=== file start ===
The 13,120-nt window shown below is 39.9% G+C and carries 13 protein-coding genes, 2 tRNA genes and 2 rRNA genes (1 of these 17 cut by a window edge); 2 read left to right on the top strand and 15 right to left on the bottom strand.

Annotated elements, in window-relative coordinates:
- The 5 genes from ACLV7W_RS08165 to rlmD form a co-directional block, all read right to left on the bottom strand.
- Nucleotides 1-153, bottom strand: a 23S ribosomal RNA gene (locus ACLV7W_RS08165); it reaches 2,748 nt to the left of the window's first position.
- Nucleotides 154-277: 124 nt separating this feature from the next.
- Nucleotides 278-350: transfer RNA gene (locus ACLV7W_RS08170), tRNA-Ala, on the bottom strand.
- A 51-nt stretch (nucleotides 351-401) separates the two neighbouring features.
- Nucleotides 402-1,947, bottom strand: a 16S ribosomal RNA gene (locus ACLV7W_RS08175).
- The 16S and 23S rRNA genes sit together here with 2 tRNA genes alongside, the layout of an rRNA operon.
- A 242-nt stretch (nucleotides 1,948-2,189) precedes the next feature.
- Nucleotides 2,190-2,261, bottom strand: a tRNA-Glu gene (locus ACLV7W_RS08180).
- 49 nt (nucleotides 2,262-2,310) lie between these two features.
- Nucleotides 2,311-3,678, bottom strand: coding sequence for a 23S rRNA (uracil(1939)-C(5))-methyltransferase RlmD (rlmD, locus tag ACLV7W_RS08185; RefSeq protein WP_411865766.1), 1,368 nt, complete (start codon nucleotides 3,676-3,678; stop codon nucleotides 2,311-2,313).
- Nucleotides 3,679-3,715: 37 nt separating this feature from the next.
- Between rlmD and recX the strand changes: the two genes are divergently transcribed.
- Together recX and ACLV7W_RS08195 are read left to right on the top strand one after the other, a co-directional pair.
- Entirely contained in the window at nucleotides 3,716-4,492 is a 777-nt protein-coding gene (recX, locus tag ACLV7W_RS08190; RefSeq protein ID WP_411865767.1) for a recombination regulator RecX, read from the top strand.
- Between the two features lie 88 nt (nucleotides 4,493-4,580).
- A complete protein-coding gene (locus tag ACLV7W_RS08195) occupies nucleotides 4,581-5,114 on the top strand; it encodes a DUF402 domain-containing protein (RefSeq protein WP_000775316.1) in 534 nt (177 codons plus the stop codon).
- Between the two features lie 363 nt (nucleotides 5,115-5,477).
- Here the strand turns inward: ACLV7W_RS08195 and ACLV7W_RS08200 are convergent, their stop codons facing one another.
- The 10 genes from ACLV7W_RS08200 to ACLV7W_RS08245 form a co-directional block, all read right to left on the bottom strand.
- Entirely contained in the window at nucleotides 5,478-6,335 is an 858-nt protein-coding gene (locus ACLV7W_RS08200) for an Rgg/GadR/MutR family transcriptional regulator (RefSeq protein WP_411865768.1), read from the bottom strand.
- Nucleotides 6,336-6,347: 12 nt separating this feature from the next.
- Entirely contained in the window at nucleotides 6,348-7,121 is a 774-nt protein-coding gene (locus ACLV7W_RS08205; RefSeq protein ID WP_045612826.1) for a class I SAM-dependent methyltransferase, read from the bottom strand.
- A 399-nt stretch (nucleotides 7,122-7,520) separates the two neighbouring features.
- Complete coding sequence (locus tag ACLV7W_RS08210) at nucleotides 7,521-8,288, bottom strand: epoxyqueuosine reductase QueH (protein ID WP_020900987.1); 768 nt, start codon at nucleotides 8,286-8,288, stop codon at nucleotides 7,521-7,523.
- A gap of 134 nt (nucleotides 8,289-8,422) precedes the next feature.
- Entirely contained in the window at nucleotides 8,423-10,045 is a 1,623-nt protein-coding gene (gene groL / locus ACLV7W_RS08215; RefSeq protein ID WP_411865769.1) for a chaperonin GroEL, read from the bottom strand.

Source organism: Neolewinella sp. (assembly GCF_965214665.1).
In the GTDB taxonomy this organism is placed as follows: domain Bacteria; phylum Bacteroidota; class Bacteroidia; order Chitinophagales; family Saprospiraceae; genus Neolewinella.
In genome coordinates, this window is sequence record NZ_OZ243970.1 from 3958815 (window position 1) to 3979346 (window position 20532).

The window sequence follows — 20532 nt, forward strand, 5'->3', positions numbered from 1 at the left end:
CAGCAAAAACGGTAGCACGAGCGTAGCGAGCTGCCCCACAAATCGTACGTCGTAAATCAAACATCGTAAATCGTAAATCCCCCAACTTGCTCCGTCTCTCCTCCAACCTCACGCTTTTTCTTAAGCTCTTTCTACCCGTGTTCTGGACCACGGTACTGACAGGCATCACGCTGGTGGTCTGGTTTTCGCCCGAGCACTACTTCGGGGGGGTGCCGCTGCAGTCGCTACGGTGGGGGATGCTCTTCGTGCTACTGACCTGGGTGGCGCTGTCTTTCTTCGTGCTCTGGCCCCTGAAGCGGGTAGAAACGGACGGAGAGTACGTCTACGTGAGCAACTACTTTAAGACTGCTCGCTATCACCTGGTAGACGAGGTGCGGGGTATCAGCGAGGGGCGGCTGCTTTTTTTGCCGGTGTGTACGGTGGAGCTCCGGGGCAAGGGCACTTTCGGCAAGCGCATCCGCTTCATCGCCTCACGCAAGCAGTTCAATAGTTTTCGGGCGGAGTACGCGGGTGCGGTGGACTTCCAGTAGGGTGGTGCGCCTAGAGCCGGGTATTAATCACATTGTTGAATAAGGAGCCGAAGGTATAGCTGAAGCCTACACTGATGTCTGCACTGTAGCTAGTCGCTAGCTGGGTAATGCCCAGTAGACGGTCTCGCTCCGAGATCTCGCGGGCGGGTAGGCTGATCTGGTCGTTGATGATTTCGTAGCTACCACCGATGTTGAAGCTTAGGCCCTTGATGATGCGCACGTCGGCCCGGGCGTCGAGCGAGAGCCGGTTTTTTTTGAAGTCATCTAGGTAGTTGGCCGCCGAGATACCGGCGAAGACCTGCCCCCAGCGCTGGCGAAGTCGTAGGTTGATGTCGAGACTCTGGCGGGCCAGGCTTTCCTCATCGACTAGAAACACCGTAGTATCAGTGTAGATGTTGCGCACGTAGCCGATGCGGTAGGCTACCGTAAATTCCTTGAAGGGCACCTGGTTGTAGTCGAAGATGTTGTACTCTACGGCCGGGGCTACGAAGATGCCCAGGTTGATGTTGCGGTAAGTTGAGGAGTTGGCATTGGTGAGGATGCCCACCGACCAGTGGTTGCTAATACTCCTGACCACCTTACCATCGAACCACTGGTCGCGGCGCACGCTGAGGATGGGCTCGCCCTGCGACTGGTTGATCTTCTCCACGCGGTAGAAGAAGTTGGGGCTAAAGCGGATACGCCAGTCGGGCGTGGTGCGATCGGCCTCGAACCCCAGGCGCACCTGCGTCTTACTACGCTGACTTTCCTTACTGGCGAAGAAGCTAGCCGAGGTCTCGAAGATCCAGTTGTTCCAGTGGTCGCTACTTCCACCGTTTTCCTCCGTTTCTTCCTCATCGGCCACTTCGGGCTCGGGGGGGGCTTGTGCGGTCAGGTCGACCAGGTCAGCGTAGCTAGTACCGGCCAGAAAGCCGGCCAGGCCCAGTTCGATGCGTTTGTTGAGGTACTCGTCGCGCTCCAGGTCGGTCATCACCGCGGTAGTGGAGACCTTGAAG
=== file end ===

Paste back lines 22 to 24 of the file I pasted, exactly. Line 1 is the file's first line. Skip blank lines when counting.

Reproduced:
- The 10 genes from ACLV7W_RS08200 to ACLV7W_RS08245 form a co-directional block, all read right to left on the bottom strand.
- Entirely contained in the window at nucleotides 5,478-6,335 is an 858-nt protein-coding gene (locus ACLV7W_RS08200) for an Rgg/GadR/MutR family transcriptional regulator (RefSeq protein WP_411865768.1), read from the bottom strand.
- Nucleotides 6,336-6,347: 12 nt separating this feature from the next.